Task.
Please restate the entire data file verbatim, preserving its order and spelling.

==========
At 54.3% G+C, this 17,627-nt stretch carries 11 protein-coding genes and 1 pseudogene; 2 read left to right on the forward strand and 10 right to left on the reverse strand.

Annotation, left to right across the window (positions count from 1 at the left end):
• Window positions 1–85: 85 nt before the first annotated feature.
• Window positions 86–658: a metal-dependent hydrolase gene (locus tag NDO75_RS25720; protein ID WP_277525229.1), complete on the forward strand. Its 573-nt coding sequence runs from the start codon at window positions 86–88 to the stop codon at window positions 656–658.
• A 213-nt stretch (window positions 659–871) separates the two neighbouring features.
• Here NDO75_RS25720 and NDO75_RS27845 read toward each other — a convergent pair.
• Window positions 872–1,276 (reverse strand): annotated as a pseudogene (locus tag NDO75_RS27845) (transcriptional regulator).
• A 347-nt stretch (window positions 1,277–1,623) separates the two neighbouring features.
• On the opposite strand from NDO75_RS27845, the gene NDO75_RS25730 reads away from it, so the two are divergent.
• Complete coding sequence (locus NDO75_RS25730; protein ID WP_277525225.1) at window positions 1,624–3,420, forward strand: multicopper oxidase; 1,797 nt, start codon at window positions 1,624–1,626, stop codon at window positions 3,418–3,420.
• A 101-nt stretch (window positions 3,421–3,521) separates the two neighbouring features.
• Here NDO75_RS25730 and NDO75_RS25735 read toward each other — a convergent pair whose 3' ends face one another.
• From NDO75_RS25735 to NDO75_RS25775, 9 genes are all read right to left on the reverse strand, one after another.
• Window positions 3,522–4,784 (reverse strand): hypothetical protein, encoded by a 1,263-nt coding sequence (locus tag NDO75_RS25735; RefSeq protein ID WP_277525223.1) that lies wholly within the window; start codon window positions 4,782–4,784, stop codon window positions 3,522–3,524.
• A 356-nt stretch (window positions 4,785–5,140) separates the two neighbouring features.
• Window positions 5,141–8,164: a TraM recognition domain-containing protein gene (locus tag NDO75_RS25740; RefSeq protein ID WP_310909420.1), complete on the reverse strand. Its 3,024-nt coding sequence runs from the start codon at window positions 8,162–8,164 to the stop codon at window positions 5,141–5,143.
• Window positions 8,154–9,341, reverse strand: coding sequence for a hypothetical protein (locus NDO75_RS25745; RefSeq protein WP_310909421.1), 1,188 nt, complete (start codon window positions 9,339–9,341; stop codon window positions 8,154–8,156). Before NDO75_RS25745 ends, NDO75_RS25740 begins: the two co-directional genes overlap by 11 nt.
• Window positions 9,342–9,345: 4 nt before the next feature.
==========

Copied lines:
At 54.3% G+C, this 17,627-nt stretch carries 11 protein-coding genes and 1 pseudogene; 2 read left to right on the forward strand and 10 right to left on the reverse strand.

Annotation, left to right across the window (positions count from 1 at the left end):
• Window positions 1–85: 85 nt before the first annotated feature.
• Window positions 86–658: a metal-dependent hydrolase gene (locus tag NDO75_RS25720; protein ID WP_277525229.1), complete on the forward strand. Its 573-nt coding sequence runs from the start codon at window positions 86–88 to the stop codon at window positions 656–658.
• A 213-nt stretch (window positions 659–871) separates the two neighbouring features.
• Here NDO75_RS25720 and NDO75_RS27845 read toward each other — a convergent pair.
• Window positions 872–1,276 (reverse strand): annotated as a pseudogene (locus tag NDO75_RS27845) (transcriptional regulator).
• A 347-nt stretch (window positions 1,277–1,623) separates the two neighbouring features.
• On the opposite strand from NDO75_RS27845, the gene NDO75_RS25730 reads away from it, so the two are divergent.
• Complete coding sequence (locus NDO75_RS25730; protein ID WP_277525225.1) at window positions 1,624–3,420, forward strand: multicopper oxidase; 1,797 nt, start codon at window positions 1,624–1,626, stop codon at window positions 3,418–3,420.
• A 101-nt stretch (window positions 3,421–3,521) separates the two neighbouring features.
• Here NDO75_RS25730 and NDO75_RS25735 read toward each other — a convergent pair whose 3' ends face one another.
• From NDO75_RS25735 to NDO75_RS25775, 9 genes are all read right to left on the reverse strand, one after another.
• Window positions 3,522–4,784 (reverse strand): hypothetical protein, encoded by a 1,263-nt coding sequence (locus tag NDO75_RS25735; RefSeq protein ID WP_277525223.1) that lies wholly within the window; start codon window positions 4,782–4,784, stop codon window positions 3,522–3,524.
• A 356-nt stretch (window positions 4,785–5,140) separates the two neighbouring features.
• Window positions 5,141–8,164: a TraM recognition domain-containing protein gene (locus tag NDO75_RS25740; RefSeq protein ID WP_310909420.1), complete on the reverse strand. Its 3,024-nt coding sequence runs from the start codon at window positions 8,162–8,164 to the stop codon at window positions 5,141–5,143.
• Window positions 8,154–9,341, reverse strand: coding sequence for a hypothetical protein (locus NDO75_RS25745; RefSeq protein WP_310909421.1), 1,188 nt, complete (start codon window positions 9,339–9,341; stop codon window positions 8,154–8,156). Before NDO75_RS25745 ends, NDO75_RS25740 begins: the two co-directional genes overlap by 11 nt.
• Window positions 9,342–9,345: 4 nt before the next feature.